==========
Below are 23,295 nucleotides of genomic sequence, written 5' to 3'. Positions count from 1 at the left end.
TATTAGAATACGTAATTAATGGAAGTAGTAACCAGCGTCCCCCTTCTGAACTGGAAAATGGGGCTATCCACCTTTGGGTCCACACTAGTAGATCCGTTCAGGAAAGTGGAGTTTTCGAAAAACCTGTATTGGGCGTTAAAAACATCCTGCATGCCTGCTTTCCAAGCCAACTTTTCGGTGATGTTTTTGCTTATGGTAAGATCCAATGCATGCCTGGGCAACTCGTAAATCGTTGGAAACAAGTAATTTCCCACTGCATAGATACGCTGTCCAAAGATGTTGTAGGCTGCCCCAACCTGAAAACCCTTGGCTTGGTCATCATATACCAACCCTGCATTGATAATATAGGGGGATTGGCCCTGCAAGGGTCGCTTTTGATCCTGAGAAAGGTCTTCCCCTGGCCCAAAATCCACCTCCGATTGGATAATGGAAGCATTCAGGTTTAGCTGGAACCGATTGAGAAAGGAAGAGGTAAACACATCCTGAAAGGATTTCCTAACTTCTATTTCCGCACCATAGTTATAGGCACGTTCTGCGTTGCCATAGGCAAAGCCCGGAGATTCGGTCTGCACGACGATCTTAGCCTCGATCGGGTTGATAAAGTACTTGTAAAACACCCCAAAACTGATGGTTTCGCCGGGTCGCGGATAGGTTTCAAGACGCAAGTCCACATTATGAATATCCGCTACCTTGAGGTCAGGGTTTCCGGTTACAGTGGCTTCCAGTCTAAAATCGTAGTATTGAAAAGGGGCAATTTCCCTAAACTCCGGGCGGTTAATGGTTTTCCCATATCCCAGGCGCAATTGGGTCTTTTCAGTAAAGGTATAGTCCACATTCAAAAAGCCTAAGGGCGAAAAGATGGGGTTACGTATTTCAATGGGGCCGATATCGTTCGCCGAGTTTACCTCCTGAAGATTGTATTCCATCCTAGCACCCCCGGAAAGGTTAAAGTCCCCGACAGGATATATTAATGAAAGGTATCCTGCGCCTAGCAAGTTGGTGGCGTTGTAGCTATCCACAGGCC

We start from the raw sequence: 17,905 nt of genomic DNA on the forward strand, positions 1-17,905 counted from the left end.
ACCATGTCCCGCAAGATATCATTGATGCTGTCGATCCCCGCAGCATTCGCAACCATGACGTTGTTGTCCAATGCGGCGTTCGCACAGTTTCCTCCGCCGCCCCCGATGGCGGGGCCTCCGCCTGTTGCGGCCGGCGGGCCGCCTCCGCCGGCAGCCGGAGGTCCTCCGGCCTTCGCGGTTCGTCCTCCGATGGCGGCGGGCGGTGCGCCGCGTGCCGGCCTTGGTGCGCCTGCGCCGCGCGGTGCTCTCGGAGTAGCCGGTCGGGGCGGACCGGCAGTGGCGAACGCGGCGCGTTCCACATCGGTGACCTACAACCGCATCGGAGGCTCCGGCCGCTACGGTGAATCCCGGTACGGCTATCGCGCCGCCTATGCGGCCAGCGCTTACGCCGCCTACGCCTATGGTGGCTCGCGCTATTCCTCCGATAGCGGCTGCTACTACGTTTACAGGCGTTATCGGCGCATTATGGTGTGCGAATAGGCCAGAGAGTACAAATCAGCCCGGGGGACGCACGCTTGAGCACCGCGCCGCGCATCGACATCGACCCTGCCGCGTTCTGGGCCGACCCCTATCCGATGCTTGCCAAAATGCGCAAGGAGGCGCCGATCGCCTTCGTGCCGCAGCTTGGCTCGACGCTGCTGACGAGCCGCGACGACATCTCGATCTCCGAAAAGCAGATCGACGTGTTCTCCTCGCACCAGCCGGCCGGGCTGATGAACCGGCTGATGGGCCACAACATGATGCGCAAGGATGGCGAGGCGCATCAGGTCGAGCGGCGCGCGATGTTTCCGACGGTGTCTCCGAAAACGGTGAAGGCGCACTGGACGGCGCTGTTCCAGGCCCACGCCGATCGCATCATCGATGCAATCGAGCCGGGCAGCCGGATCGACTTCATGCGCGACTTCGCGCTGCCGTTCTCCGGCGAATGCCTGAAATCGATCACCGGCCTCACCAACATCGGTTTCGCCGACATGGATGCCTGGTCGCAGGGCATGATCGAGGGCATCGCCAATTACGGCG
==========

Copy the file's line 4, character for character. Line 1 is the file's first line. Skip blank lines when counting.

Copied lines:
ACCATGTCCCGCAAGATATCATTGATGCTGTCGATCCCCGCAGCATTCGCAACCATGACGTTGTTGTCCAATGCGGCGTTCGCACAGTTTCCTCCGCCGCCCCCGATGGCGGGGCCTCCGCCTGTTGCGGCCGGCGGGCCGCCTCCGCCGGCAGCCGGAGGTCCTCCGGCCTTCGCGGTTCGTCCTCCGATGGCGGCGGGCGGTGCGCCGCGTGCCGGCCTTGGTGCGCCTGCGCCGCGCGGTGCTCTCGGAGTAGCCGGTCGGGGCGGACCGGCAGTGGCGAACGCGGCGCGTTCCACATCGGTGACCTACAACCGCATCGGAGGCTCCGGCCGCTACGGTGAATCCCGGTACGGCTATCGCGCCGCCTATGCGGCCAGCGCTTACGCCGCCTACGCCTATGGTGGCTCGCGCTATTCCTCCGATAGCGGCTGCTACTACGTTTACAGGCGTTATCGGCGCATTATGGTGTGCGAATAGGCCAGAGAGTACAAATCAGCCCGGGGGACGCACGCTTGAGCACCGCGCCGCGCATCGACATCGACCCTGCCGCGTTCTGGGCCGACCCCTATCCGATGCTTGCCAAAATGCGCAAGGAGGCGCCGATCGCCTTCGTGCCGCAGCTTGGCTCGACGCTGCTGACGAGCCGCGACGACATCTCGATCTCCGAAAAGCAGATCGACGTGTTCTCCTCGCACCAGCCGGCCGGGCTGATGAACCGGCTGATGGGCCACAACATGATGCGCAAGGATGGCGAGGCGCATCAGGTCGAGCGGCGCGCGATGTTTCCGACGGTGTCTCCGAAAACGGTGAAGGCGCACTGGACGGCGCTGTTCCAGGCCCACGCCGATCGCATCATCGATGCAATCGAGCCGGGCAGCCGGATCGACTTCATGCGCGACTTCGCGCTGCCGTTCTCCGGCGAATGCCTGAAATCGATCACCGGCCTCACCAACATCGGTTTCGCCGACATGGATGCCTGGTCGCAGGGCATGATCGAGGGCATCGCCAATTACGGCG